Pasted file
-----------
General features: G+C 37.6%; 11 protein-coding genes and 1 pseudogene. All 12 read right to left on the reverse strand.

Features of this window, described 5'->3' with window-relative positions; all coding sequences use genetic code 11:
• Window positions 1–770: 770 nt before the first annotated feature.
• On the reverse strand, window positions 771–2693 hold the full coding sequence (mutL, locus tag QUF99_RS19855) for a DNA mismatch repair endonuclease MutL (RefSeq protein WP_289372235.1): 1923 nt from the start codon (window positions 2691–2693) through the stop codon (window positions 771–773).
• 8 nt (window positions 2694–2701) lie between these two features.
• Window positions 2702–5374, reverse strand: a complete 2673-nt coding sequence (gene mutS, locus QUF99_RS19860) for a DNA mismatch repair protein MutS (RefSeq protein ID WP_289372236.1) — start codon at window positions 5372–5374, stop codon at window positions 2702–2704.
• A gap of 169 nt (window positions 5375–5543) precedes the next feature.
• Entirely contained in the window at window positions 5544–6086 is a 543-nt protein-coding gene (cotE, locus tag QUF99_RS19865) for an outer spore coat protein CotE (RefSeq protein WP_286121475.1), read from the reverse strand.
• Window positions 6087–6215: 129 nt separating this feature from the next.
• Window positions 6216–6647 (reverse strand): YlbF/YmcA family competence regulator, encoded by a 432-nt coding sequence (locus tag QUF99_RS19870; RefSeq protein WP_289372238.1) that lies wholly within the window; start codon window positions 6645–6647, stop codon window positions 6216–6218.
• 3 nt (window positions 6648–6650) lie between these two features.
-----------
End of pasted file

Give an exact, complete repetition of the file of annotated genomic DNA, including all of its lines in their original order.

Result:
General features: G+C 37.6%; 11 protein-coding genes and 1 pseudogene. All 12 read right to left on the reverse strand.

Features of this window, described 5'->3' with window-relative positions; all coding sequences use genetic code 11:
• Window positions 1–770: 770 nt before the first annotated feature.
• On the reverse strand, window positions 771–2693 hold the full coding sequence (mutL, locus tag QUF99_RS19855) for a DNA mismatch repair endonuclease MutL (RefSeq protein WP_289372235.1): 1923 nt from the start codon (window positions 2691–2693) through the stop codon (window positions 771–773).
• 8 nt (window positions 2694–2701) lie between these two features.
• Window positions 2702–5374, reverse strand: a complete 2673-nt coding sequence (gene mutS, locus QUF99_RS19860) for a DNA mismatch repair protein MutS (RefSeq protein ID WP_289372236.1) — start codon at window positions 5372–5374, stop codon at window positions 2702–2704.
• A gap of 169 nt (window positions 5375–5543) precedes the next feature.
• Entirely contained in the window at window positions 5544–6086 is a 543-nt protein-coding gene (cotE, locus tag QUF99_RS19865) for an outer spore coat protein CotE (RefSeq protein WP_286121475.1), read from the reverse strand.
• Window positions 6087–6215: 129 nt separating this feature from the next.
• Window positions 6216–6647 (reverse strand): YlbF/YmcA family competence regulator, encoded by a 432-nt coding sequence (locus tag QUF99_RS19870; RefSeq protein WP_289372238.1) that lies wholly within the window; start codon window positions 6645–6647, stop codon window positions 6216–6218.
• 3 nt (window positions 6648–6650) lie between these two features.